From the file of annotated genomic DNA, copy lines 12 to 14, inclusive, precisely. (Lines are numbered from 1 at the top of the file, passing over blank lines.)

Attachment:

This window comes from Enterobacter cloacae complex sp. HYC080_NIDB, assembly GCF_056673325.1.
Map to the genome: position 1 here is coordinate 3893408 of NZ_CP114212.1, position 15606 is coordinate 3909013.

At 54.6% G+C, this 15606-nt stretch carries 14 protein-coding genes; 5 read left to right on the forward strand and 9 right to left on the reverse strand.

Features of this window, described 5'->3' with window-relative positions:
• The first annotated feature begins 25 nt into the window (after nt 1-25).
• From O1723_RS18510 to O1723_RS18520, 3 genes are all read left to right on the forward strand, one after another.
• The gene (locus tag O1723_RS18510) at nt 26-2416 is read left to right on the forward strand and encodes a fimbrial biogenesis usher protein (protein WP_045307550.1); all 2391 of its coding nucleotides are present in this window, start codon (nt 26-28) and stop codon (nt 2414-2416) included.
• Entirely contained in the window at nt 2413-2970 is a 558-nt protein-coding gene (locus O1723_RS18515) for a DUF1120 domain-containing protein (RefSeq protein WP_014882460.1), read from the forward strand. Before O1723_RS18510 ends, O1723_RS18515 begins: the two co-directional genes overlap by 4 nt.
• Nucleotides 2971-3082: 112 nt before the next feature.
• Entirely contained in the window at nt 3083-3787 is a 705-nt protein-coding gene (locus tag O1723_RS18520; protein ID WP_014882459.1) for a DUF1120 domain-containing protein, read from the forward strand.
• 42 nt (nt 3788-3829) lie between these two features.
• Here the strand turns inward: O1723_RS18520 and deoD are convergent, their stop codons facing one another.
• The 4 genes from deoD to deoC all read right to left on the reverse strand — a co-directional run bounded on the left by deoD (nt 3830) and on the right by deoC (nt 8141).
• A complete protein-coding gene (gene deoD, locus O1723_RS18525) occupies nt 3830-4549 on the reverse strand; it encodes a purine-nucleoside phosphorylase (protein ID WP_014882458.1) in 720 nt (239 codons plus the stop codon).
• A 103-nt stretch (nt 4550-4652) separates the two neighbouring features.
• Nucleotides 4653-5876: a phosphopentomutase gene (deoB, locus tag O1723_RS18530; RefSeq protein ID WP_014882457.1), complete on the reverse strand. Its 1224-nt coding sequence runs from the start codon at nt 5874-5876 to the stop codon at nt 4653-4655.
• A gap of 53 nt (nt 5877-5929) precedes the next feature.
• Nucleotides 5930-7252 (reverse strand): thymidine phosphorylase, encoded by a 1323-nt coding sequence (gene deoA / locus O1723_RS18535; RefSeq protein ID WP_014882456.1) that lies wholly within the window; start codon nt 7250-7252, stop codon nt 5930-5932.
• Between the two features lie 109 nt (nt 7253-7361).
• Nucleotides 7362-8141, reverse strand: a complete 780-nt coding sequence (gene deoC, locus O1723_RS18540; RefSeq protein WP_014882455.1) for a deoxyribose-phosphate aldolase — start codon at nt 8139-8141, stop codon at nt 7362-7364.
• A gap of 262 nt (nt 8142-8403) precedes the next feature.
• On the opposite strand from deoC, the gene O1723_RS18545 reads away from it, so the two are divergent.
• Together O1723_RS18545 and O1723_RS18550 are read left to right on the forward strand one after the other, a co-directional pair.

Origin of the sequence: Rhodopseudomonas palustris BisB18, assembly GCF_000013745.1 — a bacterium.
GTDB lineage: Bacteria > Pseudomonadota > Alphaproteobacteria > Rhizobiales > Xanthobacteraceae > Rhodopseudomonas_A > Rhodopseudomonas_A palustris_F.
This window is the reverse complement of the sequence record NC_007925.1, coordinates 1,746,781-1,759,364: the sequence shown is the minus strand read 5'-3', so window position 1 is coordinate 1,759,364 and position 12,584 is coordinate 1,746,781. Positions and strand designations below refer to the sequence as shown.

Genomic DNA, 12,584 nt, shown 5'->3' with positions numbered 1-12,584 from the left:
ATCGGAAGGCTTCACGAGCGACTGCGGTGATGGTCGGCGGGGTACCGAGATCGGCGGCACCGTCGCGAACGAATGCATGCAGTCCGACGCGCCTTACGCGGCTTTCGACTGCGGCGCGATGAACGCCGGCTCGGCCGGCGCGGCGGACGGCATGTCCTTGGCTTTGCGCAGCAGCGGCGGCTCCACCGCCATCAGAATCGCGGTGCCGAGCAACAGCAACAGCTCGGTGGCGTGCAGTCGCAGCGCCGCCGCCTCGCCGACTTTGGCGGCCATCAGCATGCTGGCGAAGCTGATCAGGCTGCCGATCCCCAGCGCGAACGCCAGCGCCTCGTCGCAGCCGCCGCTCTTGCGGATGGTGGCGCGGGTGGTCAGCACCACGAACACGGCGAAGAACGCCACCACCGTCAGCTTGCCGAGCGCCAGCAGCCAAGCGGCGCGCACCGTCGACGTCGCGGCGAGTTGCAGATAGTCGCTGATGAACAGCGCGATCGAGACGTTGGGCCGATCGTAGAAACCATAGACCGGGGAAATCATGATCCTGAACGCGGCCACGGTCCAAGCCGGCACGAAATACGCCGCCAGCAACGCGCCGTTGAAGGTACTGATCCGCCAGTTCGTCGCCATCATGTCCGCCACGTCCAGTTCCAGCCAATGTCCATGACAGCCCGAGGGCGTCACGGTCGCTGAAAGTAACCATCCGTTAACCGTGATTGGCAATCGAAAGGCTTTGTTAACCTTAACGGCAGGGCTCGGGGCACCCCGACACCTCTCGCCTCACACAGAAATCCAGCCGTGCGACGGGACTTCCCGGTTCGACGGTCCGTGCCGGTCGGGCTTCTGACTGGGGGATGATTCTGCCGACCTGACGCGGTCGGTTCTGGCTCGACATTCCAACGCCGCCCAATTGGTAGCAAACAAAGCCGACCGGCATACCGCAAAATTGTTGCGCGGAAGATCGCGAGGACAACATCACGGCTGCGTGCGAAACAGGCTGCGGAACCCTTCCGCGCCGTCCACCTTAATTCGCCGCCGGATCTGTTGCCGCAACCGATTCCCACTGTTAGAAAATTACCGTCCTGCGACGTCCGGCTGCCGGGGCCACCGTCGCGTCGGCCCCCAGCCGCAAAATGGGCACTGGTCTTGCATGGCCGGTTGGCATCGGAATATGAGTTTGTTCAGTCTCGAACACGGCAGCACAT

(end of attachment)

• Here the strand turns inward: O1723_RS18520 and deoD are convergent, their stop codons facing one another.
• The 4 genes from deoD to deoC all read right to left on the reverse strand — a co-directional run bounded on the left by deoD (nt 3830) and on the right by deoC (nt 8141).
• A complete protein-coding gene (gene deoD, locus O1723_RS18525) occupies nt 3830-4549 on the reverse strand; it encodes a purine-nucleoside phosphorylase (protein ID WP_014882458.1) in 720 nt (239 codons plus the stop codon).